"Must one smash their ears before they learn to listen with their eyes? Must one clatter like kettledrums and preachers of repentance?"
The Texas Senate Finance Committee released its own draft budget yesterday, and according to initial reports it was more generous overall than the starkly sparse House budget. (See the Legislative Budget Board for all the relevant documents.) The Senate draft, like its House counterpart relying mostly on suggestions from agencies, continues to focus most cuts at TDCJ in community supervision instead of suggesting more prison closures (with the exception of the Central Unit, which is slated for elimination in both), but it does restore some of the treatment and diversion funding proposed for deletion in HB 1.
According to a summary provided to Grits by a local probation director, while the House bill would cut 21.7% of state funding for local probation departments (or $122.9 million), the Senate version would "only" cut 12.8% (or $72.7 million). Basic supervision, diversion programs, community corrections, and treatment alternatives to incarceration would all be slashed under the senate draft, but with less severity than what the House proposed. Also suggested for elimination was drug treatment funding for probationers from the Department of State Health Services.
Regular readers know I think even this level of cuts to community supervision is a mistake, particularly when the budget envisions closing just one of the state's 112 prison units, which soak up the vast majority of TDCJ's budget. If Texas is going to close schools and even community colleges (the House draft would close four community colleges; the Senate's kept them funded), TDCJ can damn well suck up and accept more prison closures. That's the only way to safely cut TDCJ's budget by hundreds of millions of dollars, which is the level of savings required under both budgets. And to reduce incarceration safely, the state must both change its policies and increase investment in precisely the programs targeted for cuts. The resultant savings from closing a half dozen prison units or more would be greater, even, than the paltry savings from eliminating probation funding, which is less like rational budget cutting and more like cutting off your nose to spite your face.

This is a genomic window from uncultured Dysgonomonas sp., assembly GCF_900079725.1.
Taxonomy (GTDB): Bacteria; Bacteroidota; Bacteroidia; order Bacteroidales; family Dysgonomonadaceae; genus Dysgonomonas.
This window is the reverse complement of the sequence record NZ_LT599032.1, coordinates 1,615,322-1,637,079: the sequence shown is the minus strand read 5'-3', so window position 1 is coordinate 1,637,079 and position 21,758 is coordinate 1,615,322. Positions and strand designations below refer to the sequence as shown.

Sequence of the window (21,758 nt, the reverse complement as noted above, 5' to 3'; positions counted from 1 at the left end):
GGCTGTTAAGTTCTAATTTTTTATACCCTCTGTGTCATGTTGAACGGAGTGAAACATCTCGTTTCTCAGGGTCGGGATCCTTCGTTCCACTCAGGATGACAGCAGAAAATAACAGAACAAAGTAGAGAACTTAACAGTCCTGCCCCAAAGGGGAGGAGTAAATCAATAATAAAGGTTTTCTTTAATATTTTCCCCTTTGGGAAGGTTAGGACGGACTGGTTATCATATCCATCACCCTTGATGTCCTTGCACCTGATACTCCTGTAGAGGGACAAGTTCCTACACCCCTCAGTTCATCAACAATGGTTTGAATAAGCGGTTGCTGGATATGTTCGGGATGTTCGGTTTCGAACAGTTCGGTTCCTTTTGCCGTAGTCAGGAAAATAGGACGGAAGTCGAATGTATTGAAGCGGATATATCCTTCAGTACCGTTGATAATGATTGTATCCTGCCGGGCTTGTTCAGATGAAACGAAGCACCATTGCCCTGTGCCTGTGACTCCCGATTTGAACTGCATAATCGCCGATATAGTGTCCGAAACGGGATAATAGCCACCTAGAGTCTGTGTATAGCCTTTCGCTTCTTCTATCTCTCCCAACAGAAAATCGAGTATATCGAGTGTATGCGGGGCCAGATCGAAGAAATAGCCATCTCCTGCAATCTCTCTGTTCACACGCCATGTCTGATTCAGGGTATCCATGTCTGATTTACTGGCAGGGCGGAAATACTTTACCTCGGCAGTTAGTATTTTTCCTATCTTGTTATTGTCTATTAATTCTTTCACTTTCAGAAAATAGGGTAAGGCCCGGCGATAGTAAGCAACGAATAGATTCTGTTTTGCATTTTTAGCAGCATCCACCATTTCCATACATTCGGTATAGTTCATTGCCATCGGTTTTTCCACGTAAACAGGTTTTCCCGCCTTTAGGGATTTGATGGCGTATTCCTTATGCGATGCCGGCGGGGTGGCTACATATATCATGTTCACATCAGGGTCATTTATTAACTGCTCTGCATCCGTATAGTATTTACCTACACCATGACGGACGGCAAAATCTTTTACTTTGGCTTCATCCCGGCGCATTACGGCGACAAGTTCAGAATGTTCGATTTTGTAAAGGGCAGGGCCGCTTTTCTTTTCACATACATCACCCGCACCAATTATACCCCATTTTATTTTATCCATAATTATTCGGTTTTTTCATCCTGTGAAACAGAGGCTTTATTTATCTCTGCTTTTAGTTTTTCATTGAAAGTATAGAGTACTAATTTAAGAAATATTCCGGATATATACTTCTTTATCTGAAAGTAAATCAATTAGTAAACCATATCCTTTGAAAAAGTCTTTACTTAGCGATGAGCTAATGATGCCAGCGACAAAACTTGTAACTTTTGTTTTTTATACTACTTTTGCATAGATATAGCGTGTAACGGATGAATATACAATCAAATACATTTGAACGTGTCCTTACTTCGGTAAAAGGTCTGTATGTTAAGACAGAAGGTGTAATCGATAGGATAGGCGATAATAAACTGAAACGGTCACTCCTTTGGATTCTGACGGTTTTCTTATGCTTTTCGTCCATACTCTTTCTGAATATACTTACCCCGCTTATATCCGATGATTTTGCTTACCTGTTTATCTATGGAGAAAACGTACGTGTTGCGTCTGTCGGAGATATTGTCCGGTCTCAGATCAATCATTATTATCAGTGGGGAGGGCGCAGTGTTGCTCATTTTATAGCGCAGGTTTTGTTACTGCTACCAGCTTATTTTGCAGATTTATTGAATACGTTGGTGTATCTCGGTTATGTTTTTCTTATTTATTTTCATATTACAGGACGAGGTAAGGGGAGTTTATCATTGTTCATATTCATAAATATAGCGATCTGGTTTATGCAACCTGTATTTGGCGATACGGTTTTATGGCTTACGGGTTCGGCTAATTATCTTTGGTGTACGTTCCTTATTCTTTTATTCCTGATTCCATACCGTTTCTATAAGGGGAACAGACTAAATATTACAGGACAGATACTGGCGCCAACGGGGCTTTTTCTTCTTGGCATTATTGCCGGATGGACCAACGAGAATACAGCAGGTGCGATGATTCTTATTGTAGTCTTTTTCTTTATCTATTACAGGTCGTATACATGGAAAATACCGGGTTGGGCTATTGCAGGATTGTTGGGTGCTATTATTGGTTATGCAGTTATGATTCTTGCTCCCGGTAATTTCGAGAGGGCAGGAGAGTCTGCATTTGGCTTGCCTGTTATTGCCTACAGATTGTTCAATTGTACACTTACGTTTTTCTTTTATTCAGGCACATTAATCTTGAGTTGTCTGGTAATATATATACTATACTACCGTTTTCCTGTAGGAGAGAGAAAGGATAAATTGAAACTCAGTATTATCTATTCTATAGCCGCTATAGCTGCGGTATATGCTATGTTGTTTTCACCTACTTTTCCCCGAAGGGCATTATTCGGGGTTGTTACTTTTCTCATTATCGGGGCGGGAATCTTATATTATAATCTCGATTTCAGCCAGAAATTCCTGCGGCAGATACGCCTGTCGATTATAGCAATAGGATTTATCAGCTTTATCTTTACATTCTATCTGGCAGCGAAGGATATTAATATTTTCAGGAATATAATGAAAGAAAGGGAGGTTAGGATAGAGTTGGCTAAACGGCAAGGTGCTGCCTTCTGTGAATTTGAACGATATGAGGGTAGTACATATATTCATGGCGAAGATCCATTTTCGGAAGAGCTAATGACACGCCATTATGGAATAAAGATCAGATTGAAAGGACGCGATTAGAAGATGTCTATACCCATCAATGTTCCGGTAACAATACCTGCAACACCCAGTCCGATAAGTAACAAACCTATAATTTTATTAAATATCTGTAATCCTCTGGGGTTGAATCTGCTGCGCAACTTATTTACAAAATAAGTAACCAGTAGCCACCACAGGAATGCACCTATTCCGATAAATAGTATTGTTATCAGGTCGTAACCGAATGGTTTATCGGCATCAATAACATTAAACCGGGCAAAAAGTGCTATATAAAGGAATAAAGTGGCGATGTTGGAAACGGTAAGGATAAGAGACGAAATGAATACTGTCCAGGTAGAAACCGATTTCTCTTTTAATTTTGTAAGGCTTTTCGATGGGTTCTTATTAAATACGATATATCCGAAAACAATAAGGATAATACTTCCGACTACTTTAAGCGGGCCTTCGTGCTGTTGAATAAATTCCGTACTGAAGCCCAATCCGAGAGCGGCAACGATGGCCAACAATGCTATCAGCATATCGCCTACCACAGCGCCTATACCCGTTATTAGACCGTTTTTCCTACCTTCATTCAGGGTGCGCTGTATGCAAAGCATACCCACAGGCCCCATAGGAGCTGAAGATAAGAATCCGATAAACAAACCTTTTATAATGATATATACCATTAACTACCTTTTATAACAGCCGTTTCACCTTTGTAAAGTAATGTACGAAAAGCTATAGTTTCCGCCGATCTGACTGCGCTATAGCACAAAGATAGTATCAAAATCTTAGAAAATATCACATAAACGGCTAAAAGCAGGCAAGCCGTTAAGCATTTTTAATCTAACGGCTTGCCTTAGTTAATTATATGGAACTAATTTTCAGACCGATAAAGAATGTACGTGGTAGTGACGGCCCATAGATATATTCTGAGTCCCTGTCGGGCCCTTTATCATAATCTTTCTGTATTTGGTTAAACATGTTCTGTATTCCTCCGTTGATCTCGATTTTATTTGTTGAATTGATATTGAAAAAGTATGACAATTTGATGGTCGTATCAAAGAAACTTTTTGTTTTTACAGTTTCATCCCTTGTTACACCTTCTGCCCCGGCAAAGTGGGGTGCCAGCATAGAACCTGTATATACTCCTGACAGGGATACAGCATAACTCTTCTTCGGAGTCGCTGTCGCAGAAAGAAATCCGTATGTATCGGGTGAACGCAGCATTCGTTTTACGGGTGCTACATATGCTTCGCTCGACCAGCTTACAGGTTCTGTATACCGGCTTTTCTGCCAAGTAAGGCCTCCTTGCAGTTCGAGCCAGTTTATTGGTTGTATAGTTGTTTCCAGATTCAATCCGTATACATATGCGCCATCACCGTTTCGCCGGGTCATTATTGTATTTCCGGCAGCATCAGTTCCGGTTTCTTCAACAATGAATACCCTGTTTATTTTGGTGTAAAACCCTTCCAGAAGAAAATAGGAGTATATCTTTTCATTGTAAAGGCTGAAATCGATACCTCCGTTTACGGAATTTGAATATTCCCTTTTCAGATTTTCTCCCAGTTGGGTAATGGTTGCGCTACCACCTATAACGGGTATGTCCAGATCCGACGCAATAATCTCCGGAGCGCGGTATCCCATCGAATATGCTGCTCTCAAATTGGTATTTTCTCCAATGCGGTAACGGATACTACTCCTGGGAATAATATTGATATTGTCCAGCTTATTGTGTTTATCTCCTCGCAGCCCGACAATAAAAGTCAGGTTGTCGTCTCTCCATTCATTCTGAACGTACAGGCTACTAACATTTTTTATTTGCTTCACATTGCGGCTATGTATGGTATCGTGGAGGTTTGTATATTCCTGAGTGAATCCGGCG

I'm incredibly frustrated by these first two proposed budget drafts because they set up a false debate regarding criminal justice funding: "Should we cut community supervision programs more, or less?" That's the wrong question because it ignores the third, more sensible option: To save much more money, both in the short and long term, by expanding community supervision funding, emphasizing evidence-based diversion programs and progressive sanctions, and to take all the budget savings out of prison closures, with the added bonus of revenue from land sales in addition to reducing the number of state employees.
To do that, however, would require changes in policy to reduce incarceration levels in addition to lowering TDCJ's budget. In this recent post Grits suggested a number of policy changes that would help them achieve that goal:
- Adjust drug sentences downward by one level
- Adjust theft categories for inflation
- Expand funding for (much less expensive) community-based treatment and diversion programs
- Repeal post-'93 "boutique" enhancements passed on behalf of special interests
- Make medical parole more widely available for geriatric inmates (whose healthcare costs are greatest)
- Parole and deport most illegal immigrant inmates after they've completed their minimum sentences.
- Mandate that the parole board apply good-time and earned-time credits against time served in release decisions for certain offenders
Ironically, this morning I noticed a couple of stories about a delegation from Florida who visited Texas yesterday to learn about our community supervision and diversion programs, hoping to emulate the state's investments to avoid more prison building the Sunshine state cannot afford. Of course, those are precisely the programs the House and Senate budgets place on the chopping block, despite warnings from their own number crunchers that doing so would increase overall incarceration costs.
See related, recent Grits posts:
- Whither Texas prison healthcare with 24% budget cuts?
- Adult probation cuts detailed from just-filed House budget bll
- Texas corrections budget at second glance
- Corrections budget cuts concentrated in community supervision, set TDCJ up to fail
- Sugar Land anxious to get rid of 'unwelcome neighbor'
- Justice solutions offered at TPPF orientation
- Texas budget shortfall dwarfs corrections budgets